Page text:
Timmons argues that the Euthyphro dilemma was authored by Plato to refute the divine command theory (11). Plato’s concern about the nature of goodness questioned whether something is considered as good because God says it is good or does God see it as good because it is good (Timmons 11).

Euthyphro incoherent divine command theory, first, it throws to the trash the notion of if God says something is good then it is good, this would mean that God can say anything is good and no matter how evil that is, it will be considered good because God said so (Timmons 12).

Timmons (12) defines moral relativism as the notion that ethical standards, the position of right or wrong, good or bad, and morality are subject to individual choice because they are culturally based. Timmons explains that it is based on the fact that one should independently decide what is right for themselves and no one has a right to judge the other based on the individual choice (14).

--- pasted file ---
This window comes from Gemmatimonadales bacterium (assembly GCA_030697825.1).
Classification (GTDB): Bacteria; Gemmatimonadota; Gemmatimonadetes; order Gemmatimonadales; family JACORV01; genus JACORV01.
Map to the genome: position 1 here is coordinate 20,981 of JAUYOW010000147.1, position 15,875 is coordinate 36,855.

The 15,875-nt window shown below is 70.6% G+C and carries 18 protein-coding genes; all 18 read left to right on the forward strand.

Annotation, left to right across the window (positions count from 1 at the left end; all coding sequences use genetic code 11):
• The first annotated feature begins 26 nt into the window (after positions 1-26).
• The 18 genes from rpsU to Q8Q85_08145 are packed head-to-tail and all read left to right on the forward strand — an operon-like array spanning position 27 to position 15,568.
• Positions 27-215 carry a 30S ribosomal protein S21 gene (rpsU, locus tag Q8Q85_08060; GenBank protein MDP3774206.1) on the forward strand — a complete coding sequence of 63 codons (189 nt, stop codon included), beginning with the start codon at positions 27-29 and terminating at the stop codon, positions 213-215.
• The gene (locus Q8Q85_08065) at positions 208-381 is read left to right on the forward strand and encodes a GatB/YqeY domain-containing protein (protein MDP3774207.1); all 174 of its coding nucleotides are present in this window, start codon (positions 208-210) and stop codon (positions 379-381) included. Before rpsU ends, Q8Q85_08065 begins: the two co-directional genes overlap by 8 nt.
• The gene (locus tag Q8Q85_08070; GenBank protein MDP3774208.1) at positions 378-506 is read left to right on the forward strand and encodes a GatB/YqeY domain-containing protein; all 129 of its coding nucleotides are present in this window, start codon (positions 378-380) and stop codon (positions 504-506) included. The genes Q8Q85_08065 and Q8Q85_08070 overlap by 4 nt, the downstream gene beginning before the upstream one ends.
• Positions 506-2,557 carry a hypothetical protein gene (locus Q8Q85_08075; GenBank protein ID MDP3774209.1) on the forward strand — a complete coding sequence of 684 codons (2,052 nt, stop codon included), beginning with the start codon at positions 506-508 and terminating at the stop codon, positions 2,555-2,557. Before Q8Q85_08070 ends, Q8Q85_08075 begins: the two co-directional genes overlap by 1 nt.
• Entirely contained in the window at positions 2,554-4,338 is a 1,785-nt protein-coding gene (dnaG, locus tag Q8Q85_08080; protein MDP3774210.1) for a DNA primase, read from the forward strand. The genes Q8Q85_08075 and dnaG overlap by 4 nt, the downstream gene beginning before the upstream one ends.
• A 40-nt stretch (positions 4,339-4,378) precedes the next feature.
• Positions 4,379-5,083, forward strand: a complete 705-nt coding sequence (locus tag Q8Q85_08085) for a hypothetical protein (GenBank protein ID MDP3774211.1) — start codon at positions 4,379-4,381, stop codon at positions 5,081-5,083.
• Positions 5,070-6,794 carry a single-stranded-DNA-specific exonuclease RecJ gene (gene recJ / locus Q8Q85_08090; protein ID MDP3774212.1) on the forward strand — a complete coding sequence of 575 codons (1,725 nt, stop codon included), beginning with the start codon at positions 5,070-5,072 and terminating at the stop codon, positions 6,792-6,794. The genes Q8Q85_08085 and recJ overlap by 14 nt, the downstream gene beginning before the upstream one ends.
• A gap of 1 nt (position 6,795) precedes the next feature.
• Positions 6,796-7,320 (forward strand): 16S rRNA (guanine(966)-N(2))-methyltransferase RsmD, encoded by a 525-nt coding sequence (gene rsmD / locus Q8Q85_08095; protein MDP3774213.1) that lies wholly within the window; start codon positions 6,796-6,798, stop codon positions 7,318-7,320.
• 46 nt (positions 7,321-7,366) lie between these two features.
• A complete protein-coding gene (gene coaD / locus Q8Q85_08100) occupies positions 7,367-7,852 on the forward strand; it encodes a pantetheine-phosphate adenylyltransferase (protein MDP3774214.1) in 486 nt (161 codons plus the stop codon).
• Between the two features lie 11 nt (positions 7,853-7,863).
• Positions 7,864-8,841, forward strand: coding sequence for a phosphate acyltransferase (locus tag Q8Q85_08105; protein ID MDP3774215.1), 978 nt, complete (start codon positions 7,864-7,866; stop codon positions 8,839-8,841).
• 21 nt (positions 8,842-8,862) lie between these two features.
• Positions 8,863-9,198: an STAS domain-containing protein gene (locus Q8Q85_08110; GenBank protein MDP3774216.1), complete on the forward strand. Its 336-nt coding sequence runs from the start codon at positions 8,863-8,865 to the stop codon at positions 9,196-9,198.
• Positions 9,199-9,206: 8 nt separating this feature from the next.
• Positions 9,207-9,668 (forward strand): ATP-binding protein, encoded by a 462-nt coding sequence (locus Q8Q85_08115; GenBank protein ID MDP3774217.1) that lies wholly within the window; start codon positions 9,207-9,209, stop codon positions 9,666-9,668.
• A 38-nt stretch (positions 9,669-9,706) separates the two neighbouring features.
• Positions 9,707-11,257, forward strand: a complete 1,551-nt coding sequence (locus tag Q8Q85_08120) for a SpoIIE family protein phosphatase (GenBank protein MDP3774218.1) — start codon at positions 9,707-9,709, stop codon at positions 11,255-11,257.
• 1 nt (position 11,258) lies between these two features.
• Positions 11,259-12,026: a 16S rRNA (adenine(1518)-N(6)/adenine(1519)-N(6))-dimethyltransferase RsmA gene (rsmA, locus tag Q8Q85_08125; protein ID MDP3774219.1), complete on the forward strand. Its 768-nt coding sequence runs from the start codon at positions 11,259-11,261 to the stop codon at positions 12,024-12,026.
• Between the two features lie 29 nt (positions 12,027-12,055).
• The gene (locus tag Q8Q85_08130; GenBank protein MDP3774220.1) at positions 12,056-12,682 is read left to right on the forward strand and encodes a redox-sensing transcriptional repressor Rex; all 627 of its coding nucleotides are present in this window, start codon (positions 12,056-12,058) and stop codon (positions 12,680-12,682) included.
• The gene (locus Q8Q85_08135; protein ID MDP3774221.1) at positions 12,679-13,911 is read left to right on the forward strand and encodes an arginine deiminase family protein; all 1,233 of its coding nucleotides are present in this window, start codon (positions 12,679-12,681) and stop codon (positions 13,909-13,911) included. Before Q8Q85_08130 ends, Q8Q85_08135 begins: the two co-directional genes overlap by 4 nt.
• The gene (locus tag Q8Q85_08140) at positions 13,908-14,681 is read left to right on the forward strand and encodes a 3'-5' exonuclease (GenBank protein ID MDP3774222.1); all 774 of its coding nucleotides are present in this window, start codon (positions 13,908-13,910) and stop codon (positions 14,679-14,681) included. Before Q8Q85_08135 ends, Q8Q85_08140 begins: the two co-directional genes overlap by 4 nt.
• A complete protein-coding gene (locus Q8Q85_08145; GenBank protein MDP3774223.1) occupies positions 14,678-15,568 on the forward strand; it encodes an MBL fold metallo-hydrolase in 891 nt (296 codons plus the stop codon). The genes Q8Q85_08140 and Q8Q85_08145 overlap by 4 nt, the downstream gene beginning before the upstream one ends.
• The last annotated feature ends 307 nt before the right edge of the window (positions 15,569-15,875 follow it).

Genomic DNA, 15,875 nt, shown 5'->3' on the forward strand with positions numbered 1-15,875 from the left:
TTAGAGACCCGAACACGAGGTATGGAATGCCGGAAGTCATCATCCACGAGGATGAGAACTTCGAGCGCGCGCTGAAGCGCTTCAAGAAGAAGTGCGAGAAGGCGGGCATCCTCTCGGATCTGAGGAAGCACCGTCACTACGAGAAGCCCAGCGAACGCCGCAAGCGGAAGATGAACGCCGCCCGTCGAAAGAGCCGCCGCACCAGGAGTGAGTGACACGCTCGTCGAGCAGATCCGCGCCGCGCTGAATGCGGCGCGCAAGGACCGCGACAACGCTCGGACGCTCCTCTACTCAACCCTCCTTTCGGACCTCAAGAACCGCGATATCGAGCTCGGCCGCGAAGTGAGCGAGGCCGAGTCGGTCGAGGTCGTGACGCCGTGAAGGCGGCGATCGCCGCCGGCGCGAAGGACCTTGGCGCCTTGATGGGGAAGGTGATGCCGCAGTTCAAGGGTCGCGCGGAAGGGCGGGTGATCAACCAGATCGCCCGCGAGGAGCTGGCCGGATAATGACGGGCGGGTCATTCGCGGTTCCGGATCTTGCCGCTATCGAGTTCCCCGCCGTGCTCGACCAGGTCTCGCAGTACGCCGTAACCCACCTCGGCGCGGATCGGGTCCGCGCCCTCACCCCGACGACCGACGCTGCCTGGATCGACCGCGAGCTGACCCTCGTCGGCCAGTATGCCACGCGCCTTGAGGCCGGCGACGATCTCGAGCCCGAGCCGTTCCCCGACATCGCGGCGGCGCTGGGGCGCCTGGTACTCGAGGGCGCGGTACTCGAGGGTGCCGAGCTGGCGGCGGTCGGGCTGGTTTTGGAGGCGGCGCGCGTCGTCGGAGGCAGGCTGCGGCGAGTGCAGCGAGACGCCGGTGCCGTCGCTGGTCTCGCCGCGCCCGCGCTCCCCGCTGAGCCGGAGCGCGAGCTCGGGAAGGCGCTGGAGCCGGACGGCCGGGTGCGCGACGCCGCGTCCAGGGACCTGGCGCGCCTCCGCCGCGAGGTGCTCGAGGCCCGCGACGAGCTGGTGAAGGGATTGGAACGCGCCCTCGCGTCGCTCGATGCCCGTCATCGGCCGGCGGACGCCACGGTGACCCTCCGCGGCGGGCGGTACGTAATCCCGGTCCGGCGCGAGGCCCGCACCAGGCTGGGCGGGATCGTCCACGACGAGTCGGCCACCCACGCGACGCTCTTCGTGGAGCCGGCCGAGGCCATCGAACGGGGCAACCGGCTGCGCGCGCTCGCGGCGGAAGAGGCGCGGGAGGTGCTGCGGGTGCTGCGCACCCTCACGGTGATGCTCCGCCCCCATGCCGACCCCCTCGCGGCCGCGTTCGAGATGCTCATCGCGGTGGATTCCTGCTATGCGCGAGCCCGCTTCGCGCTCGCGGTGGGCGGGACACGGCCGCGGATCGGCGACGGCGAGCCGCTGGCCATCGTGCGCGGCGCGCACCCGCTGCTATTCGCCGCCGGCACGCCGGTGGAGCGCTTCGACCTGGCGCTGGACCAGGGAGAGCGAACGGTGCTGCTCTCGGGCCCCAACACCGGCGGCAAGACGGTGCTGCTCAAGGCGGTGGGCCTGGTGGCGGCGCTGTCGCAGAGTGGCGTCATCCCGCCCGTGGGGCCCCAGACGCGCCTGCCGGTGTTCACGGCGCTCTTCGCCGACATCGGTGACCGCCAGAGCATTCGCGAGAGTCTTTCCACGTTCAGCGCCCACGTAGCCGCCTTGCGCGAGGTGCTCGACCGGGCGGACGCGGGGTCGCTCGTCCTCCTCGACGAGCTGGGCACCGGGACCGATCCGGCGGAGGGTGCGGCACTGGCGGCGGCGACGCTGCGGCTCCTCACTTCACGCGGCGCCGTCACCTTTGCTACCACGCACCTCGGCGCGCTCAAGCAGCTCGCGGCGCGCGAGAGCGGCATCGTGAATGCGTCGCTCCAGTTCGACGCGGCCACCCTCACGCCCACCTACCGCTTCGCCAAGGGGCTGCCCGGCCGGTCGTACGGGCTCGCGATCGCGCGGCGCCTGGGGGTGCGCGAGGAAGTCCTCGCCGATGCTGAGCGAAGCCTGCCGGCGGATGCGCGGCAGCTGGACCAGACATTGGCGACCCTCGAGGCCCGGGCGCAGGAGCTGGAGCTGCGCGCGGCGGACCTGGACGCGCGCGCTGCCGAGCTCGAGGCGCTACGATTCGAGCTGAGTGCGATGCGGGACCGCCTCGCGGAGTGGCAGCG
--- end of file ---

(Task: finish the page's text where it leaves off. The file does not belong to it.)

Strong relativism is the claim that a judgment in one environment context or culture and this same judgment may be false in another.

According to Timmons (15), weak relativism claims that there may be a belief or judgment that is true in one culture or framework and false in another mainly because that belief or culture is not present or expressible in the second framework. Timmons mentions that different cultures have got unique concepts that are customized to that culture and make the culture unique from any other, in this regard what they may consider as true or false in some cultures that concept doesn’t exist at all (14).